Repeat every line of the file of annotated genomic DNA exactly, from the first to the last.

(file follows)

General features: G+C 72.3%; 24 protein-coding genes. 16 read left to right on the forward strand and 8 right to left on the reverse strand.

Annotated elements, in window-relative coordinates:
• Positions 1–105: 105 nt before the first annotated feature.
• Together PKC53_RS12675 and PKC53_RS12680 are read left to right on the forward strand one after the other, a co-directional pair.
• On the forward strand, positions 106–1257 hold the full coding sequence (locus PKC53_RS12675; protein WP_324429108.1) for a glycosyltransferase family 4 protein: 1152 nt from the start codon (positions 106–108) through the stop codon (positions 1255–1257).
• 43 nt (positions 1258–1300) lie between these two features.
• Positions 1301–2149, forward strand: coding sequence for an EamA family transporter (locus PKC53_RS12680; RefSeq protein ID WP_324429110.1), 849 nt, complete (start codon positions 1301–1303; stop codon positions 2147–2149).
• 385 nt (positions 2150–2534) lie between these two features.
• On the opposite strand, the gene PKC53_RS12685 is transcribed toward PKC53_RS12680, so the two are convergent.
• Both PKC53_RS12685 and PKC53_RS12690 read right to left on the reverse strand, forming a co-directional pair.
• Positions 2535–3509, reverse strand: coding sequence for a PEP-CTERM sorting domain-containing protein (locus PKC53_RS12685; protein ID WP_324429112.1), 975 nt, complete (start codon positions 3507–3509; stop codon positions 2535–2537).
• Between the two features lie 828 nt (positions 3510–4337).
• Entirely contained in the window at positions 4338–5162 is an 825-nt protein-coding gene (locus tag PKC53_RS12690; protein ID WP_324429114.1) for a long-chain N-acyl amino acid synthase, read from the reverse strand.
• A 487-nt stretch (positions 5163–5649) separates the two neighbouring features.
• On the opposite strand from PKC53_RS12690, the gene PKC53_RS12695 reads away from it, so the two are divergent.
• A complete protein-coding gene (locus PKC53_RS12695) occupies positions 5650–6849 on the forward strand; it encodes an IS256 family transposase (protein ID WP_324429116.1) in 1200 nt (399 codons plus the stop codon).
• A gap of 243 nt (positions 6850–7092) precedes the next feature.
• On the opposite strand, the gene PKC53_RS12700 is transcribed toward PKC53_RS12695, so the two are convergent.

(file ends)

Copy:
General features: G+C 72.3%; 24 protein-coding genes. 16 read left to right on the forward strand and 8 right to left on the reverse strand.

Annotated elements, in window-relative coordinates:
• Positions 1–105: 105 nt before the first annotated feature.
• Together PKC53_RS12675 and PKC53_RS12680 are read left to right on the forward strand one after the other, a co-directional pair.
• On the forward strand, positions 106–1257 hold the full coding sequence (locus PKC53_RS12675; protein WP_324429108.1) for a glycosyltransferase family 4 protein: 1152 nt from the start codon (positions 106–108) through the stop codon (positions 1255–1257).
• 43 nt (positions 1258–1300) lie between these two features.
• Positions 1301–2149, forward strand: coding sequence for an EamA family transporter (locus PKC53_RS12680; RefSeq protein ID WP_324429110.1), 849 nt, complete (start codon positions 1301–1303; stop codon positions 2147–2149).
• 385 nt (positions 2150–2534) lie between these two features.
• On the opposite strand, the gene PKC53_RS12685 is transcribed toward PKC53_RS12680, so the two are convergent.
• Both PKC53_RS12685 and PKC53_RS12690 read right to left on the reverse strand, forming a co-directional pair.
• Positions 2535–3509, reverse strand: coding sequence for a PEP-CTERM sorting domain-containing protein (locus PKC53_RS12685; protein ID WP_324429112.1), 975 nt, complete (start codon positions 3507–3509; stop codon positions 2535–2537).
• Between the two features lie 828 nt (positions 3510–4337).
• Entirely contained in the window at positions 4338–5162 is an 825-nt protein-coding gene (locus tag PKC53_RS12690; protein ID WP_324429114.1) for a long-chain N-acyl amino acid synthase, read from the reverse strand.
• A 487-nt stretch (positions 5163–5649) separates the two neighbouring features.
• On the opposite strand from PKC53_RS12690, the gene PKC53_RS12695 reads away from it, so the two are divergent.
• A complete protein-coding gene (locus PKC53_RS12695) occupies positions 5650–6849 on the forward strand; it encodes an IS256 family transposase (protein ID WP_324429116.1) in 1200 nt (399 codons plus the stop codon).
• A gap of 243 nt (positions 6850–7092) precedes the next feature.
• On the opposite strand, the gene PKC53_RS12700 is transcribed toward PKC53_RS12695, so the two are convergent.